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Should I be worried about my dog's alarm barking?

asked 2016-01-27 19:04:30 -0500

My "puppy" (now about a year old) is becoming an alarm barker. She lets out little woofs anytime something goes by outside or she hears a car door, sometimes when she sees leaves blowing around outside. Sometimes she will go all out and start barking. I've read about territorial barking being a possible precursor to aggressive behavior, and I wondered if alarm barking is a precursor for other bad behaviors. I have noticed absolutely no aggressive behaviors for her - she is actually OVERexcited whenever she sees a person or other dogs (another work-in-progress area). Other dogs have gone after her to guard food or toys, and she just backs away as quickly as she can - she doesn't fight back, and it doesn't make her anxious in the future.

Right now I'm just working on teaching her "quiet" and increasing her mental stimulation throughout the day. I'm trying to reduce the barking just because it can get annoying and because I want to make sure she can stay calm while our neighbors are sleeping. I'm more wondering if there's a reason for me to actually be concerned about it (aside from it just being a mild irritant).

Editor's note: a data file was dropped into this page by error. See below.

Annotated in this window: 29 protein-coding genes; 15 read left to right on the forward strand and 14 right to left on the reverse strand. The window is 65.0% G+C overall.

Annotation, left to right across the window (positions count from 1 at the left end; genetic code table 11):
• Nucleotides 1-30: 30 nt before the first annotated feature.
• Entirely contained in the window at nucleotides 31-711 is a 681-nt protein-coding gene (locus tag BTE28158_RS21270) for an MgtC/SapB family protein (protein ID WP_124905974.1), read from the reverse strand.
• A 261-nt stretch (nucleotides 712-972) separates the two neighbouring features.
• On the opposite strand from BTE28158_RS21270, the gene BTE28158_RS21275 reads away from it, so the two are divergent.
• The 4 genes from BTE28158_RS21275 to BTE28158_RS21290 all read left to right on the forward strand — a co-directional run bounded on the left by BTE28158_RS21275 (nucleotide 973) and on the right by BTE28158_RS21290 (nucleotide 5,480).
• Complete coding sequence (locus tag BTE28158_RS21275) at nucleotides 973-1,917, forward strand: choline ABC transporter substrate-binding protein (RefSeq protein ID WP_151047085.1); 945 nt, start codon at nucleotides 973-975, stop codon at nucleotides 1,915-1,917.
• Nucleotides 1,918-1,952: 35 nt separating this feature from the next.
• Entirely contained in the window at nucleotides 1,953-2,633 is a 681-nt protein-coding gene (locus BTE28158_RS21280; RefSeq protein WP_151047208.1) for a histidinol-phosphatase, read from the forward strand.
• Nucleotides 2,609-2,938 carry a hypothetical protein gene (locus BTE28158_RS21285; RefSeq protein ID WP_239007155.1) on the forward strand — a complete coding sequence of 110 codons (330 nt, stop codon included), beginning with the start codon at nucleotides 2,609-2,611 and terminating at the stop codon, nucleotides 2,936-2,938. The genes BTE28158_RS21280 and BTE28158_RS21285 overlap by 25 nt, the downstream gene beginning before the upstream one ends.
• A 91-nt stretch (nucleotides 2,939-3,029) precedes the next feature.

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answered 2016-01-27 19:36:03 -0500

I've only had one quiet dog my whole middle-aged life, and none of my dogs were ever aggressive. I think some dogs are just more vocal than others, and some dogs feel the need to "warn the pack" of any perceived dangers, whether it's children playing in their yard next door, or blowing leaves tumbling down the street. There are many dog training videos on YouTube that can help you with teaching your dog when it's OK to bark, and when it's not. I know, easier said than done, but I've been working on my dog using some of the methods and he is improving...just not quite "finished". Good luck!

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answered 2016-01-27 21:15:28 -0500

Finding the barking annoying is really all the reason you need to work on stopping it. Even if she's not currently experiencing any anxiety or frustration, your best case scenario for doing nothing is that she continues to annoy you with her barks (and very likely influences your guests to bark as well). Worst case is that she eventually does develop anxiety and frustration (barrier frustration is very common for dogs who spend a good deal of time being able to see, but not interact with, something that interests them, even if they're otherwise very social and friendly) and her harmless alerts develop into a much bigger problem that will be far more difficult to address.

I'd suggest turning it into a game, like Look At That (LAT) training, so that the goal is to point out what interests her (dogs/people outside) and turn to you for a reward for finding the target. If you're consistent about rewarding her for looking quickly enough, she'll learn that she doesn't need to bark to let you know what she found, and after she's learned the game, you can phase out treats for praise.

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